Date of Award

10-22-2012

Document Type

Dissertation

Degree Name

Doctor of Philosophy (PhD)

Department

English

First Advisor

Ben Rafoth, Ed.D.

Second Advisor

Nancy Hayward, Ph.D.

Third Advisor

Jeannine Fontaine, Ph.D.

Abstract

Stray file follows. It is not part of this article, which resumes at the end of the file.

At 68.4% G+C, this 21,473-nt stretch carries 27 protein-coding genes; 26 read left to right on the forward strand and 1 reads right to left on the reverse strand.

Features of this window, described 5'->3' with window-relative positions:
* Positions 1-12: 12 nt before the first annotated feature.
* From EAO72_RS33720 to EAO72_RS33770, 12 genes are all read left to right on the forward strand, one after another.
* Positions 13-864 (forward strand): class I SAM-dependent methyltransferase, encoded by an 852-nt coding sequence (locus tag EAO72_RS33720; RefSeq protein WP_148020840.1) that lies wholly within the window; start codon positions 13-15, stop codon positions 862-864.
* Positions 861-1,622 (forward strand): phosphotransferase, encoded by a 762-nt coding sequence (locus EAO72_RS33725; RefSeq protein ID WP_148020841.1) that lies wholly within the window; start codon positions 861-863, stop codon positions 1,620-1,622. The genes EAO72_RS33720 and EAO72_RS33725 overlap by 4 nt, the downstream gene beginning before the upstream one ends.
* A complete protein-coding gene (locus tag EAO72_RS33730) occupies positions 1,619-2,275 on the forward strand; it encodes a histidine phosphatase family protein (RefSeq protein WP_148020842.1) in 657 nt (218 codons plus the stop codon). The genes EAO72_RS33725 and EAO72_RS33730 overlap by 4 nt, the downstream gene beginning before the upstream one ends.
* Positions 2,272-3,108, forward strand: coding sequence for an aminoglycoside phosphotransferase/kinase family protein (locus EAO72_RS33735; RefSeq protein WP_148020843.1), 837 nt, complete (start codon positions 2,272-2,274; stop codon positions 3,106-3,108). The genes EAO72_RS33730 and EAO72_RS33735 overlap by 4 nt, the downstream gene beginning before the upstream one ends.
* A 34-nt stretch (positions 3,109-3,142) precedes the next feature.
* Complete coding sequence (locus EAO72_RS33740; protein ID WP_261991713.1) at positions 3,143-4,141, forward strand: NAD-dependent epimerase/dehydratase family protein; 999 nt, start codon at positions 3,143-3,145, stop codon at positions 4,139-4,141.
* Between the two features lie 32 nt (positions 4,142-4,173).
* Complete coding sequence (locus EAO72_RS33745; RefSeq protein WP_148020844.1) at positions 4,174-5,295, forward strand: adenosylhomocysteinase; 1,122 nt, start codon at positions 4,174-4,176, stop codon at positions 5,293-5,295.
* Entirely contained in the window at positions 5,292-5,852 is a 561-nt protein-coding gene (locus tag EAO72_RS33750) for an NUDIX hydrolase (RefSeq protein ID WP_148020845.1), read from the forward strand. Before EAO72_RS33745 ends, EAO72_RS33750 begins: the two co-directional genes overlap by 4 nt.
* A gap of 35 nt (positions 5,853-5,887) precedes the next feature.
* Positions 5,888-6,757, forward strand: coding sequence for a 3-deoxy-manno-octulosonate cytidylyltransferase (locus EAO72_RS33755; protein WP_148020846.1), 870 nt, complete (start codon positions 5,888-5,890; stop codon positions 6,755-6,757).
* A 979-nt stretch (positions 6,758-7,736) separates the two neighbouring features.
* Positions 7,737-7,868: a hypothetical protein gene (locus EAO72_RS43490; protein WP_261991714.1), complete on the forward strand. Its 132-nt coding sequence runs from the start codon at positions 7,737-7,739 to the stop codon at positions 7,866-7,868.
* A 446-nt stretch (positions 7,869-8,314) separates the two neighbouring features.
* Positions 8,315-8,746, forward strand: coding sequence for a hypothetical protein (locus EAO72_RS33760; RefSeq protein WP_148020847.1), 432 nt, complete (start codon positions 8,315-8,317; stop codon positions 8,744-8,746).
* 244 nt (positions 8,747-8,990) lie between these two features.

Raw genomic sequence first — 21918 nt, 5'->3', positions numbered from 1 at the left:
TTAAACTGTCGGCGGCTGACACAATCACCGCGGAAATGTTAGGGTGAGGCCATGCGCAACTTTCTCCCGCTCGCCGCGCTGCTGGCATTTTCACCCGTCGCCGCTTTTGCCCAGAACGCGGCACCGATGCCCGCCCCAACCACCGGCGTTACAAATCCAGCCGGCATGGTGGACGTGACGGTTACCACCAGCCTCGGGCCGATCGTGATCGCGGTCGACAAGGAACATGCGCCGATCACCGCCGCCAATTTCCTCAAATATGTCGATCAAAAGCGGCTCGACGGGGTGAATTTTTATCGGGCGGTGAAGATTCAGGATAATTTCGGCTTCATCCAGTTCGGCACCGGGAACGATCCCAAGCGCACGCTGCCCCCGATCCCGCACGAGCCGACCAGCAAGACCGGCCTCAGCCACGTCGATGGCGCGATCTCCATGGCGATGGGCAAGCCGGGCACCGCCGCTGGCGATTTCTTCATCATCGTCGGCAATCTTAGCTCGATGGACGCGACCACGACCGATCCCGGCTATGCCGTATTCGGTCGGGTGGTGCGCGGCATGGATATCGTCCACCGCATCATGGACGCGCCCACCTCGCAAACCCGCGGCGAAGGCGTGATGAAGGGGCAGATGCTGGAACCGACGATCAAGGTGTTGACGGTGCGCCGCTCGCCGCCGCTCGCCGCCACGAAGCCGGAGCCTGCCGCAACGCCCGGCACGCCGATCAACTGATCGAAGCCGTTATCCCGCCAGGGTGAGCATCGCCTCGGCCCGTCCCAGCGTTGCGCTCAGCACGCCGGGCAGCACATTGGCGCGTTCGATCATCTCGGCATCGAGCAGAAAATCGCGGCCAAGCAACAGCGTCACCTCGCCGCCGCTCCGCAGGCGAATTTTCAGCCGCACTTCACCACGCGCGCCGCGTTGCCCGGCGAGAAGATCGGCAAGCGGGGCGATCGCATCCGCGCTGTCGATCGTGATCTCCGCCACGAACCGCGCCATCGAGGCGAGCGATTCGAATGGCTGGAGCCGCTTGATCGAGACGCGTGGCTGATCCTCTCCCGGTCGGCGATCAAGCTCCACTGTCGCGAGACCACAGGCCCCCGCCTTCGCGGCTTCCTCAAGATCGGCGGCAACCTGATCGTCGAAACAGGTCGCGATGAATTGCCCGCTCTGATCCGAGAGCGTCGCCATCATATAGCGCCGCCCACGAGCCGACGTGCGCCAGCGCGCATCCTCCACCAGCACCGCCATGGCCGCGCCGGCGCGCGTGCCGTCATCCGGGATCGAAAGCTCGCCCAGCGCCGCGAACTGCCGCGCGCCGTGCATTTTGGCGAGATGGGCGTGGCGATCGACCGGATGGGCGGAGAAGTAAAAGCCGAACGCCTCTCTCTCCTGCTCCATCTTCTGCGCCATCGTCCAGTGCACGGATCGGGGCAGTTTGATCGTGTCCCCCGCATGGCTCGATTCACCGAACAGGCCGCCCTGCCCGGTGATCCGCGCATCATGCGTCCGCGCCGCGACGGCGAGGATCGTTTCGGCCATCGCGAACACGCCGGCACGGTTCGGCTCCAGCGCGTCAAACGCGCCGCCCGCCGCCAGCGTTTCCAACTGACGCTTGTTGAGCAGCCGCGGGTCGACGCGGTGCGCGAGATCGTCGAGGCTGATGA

Concerns about the poor quality of students' use of sources in undergraduate research writing have typically led to investigations either of students' information-seeking strategies or of their composing practices. I argue that an either/or approach provides an incomplete picture of students' research writing processes, and that an exploration of the beliefs that shape students' use of sources is needed. This study explores the beliefs guiding undergraduate students in three disciplinary fields as they worked on a research writing assignment for a course in their majors. It seeks to understand what students, by their own accounts, believe a "good source" is, and how these beliefs shape the rhetorical decision-making in their own writing. Thirteen upper-level, undergraduate students enrolled at a private institution in the Southern region of the U.S. participated in this study. They completed two research questionnaires, took part in an in-depth interview about their strategies for using sources, and submitted a copy of their research papers. Analyses of the interview transcripts, the questionnaires and the use of sources in the research papers revealed that participants deferred to their sources in their writing, and that they relied on a turning-point source and conferred credibility to make decisions about sources. Participants assumed one of four positions in their use of sources: Organizer, Moderator, Framer, and Commentator. Most significant was that students approached research writing as a structured problem rather than as an ill-structured problem with no set solution. Thus, their search and writing processes were framed by dualistic/ pre-reflective thinking (Perry, 1970; King & Kitchener, 1994). This study's results suggest that students' use of sources was grounded in their personal epistemologies of knowledge, which were, in turn, shaped by the instructional and situational contexts. I end with a call for instruction that focuses on how knowledge is constructed in students' majors- expanding students' understanding of the rhetorical functions sources play in academic writing. I also call for further research on the role of personal epistemology in students' conceptualizations of sources, including how affect and instructional context shape students' use of sources.

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